Miami Masters 2013: Murray finds his best to extinguish Gasquet flame

Miami Masters 2013: Andy Murray beats Richard Gasquet in three sets to book a place in Sunday's final against David Ferrer

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Andy Murray beat Richard Gasquet in three sets at the Miami Masters Photo: Mirsasha/Flickr

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It’s been a given in tennis for as long as Richard Gasquet has played the game that he was a man of huge talent. Take the year he turned 20: three titles and a second Masters final.

It’s been a given that the Frenchman’s backhand—a magnificent weapon struck by a single right arm—is one of the sport’s finest, a thing of beauty and power.

And by the time he was 3-0 up against Andy Murray in the semi-finals of the Sony Tennis Open in Miami, it was also a given that Gasquet was in his finest form for many a season. He scored 13 points to Murray’s three in those opening minutes and had made more gasp-inducing backhand winners than most players could manage in an entire match.

It was worth remembering that Gasquet, newly back in the top-10 having reached a career-high No7 seven years ago, was one of the few men with multiple titles this year, and was second only to David Ferrer in match-wins.

It was also worth remembering that, while Murray may have held a slight advantage in their previous meetings, 4-3, Gasquet had won both hard-court meetings and all three of their best-of-three-set meetings. And in all but one of their matches, Gasquet had taken the first set.

But though the Briton’s followers may have feared the same here, Murray quickly took back control from the attacking Frenchman with his own down-the-line passing shots, broke, and levelled at 3-3. By the time he held serve in the seventh game, he was also level on points courtesy of an athletic diving volley winner. And with his first-serve percentage up to 75 percent, he began to look in control of most of the rallies.

Sure enough, he made more space, made fewer errors and forced the hand—even the backhand—of Gasquet. He broke to love in the ninth and looked on a roll against a distracted Frenchman until a loose game, closed with a double fault, handed the break back. They headed to a tie-break.

There are few men who can stand toe-to-toe with Murray through long baseline rallies, but Gasquet did just that, out-playing Murray several times with corner-to-corner backhands and then picking off angled shots at the net to take a 4-1 lead. A couple more moments of brilliance from the French racket—both at the net—took him to 6-3 and Murray hit a backhand wide. As so often before, Gasquet had the first set, 7-6 (3).

If there was spectacular shot-making at the start of the first set, there was even more at the start of the second. Both showed power and touch, vision in the angles they created, and super-fast reactions in picking up the other’s shots.

Gasquet, playing the kind of attacking tennis that launched his career a decade ago, pushed Murray to deuce on the Briton’s serve, but it was Murray who broke in the next game, helped by Gasquet missing two smashes in the difficult Miami lights.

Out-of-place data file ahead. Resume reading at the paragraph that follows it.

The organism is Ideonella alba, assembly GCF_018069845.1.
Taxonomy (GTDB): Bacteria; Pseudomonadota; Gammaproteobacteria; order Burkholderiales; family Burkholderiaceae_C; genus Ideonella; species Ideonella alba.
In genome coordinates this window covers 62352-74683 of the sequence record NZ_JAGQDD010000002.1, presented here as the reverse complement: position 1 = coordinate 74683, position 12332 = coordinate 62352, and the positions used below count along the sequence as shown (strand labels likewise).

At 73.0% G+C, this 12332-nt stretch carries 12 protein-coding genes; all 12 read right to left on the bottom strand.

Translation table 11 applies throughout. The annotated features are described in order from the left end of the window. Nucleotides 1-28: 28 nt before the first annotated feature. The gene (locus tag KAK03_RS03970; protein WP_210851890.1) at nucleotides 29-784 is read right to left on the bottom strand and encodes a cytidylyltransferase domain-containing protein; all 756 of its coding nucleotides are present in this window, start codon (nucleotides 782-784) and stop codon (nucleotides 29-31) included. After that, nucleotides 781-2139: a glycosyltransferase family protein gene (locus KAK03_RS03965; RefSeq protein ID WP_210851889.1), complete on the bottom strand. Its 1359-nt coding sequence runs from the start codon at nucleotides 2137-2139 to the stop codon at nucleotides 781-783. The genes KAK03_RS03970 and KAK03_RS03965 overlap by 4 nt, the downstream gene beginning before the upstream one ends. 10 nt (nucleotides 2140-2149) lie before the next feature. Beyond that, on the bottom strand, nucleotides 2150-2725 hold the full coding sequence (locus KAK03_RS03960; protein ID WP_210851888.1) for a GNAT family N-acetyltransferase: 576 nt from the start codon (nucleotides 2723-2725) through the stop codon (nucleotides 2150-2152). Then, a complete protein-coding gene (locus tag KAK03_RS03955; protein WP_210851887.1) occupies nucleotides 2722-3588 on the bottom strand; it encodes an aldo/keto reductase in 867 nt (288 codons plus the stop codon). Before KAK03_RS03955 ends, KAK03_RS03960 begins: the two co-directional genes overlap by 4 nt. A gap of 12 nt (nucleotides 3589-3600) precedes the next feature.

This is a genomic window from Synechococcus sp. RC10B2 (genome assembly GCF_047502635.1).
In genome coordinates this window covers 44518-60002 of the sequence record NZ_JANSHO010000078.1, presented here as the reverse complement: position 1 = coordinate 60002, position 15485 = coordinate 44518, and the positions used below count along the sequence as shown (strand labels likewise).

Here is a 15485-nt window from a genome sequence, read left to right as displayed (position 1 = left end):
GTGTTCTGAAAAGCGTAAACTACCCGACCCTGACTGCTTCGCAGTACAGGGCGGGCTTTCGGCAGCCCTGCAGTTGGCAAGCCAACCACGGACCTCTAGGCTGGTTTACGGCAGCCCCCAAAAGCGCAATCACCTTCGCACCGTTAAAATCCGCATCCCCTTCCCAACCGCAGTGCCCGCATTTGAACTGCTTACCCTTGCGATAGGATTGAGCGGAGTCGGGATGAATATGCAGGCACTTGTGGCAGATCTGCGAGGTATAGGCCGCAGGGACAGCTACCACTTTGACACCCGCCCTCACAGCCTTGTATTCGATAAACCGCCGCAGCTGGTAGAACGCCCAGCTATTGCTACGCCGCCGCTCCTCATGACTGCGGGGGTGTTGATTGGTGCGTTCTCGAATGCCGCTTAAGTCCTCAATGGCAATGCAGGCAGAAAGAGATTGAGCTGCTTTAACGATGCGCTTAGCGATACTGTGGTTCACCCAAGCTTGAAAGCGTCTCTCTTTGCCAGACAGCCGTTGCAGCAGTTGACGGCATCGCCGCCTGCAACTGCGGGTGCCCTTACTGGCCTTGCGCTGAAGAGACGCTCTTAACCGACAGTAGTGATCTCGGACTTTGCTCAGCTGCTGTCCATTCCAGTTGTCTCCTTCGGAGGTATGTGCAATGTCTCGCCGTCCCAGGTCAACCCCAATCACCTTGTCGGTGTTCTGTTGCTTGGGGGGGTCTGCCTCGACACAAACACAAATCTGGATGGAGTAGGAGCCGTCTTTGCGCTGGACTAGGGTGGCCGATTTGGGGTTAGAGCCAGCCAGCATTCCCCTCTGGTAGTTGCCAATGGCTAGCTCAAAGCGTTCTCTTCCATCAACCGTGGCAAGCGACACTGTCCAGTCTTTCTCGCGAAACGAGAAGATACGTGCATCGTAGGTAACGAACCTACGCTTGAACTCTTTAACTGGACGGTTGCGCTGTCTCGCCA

The Frenchman, who began to look depleted in this physical and fast-paced tussle, increasingly struggled to live with Murray’s speed and fitness. The Briton broke again and served out, 6-1.

Gasquet now needed treatment to his feet, a worrying development in such an energy-sapping match. Murray made it all the worse, moving him all around the court and well beyond its boundaries. He broke straight away, though in an unexpected lapse, made two double faults to hand the break back.

The packed arena became a bubbling cauldron of excitement during these topsy-turvy, exhilarating opening games. But Murray broke again, and there was a growing sense that his strength and stamina would be the deciding factor. He led, 3-1, and with another break, it was 5-2. Serving out the match, he turned his extraordinary defence into outrageous attack for a love hold and a 6-2 victory.

It had taken two hours of fine tennis, full of flair, skill and athleticism from both players, to decide the outcome, but Murray—the stronger, fitter man—produced his best tennis of the week to seal his second straight final in Miami.

Just one man, David Ferrer, remains between him, a second Miami title and the No2 ranking. In 12 meetings, there has been little between them—indeed they split their last four matches—but Murray has won all their outdoor hard court contests. And now Gasquet has tuned him up nicely for another.

As for the Frenchman, the only way must surely be up if he continues to play with such conviction and energy for the rest of the season. The statistic that leapt off the page after this semi-final was his boldness at the net: He won 18 points from 34 attempts.

It harked back to his early success on the tour, when he beat the then No1 Roger Federer in Monte Carlo with the same attacking tennis. Perhaps, at last, the Gasquet of old is back—and that, much as the similar attacking tennis of Tommy Haas just hours before—is something to celebrate.

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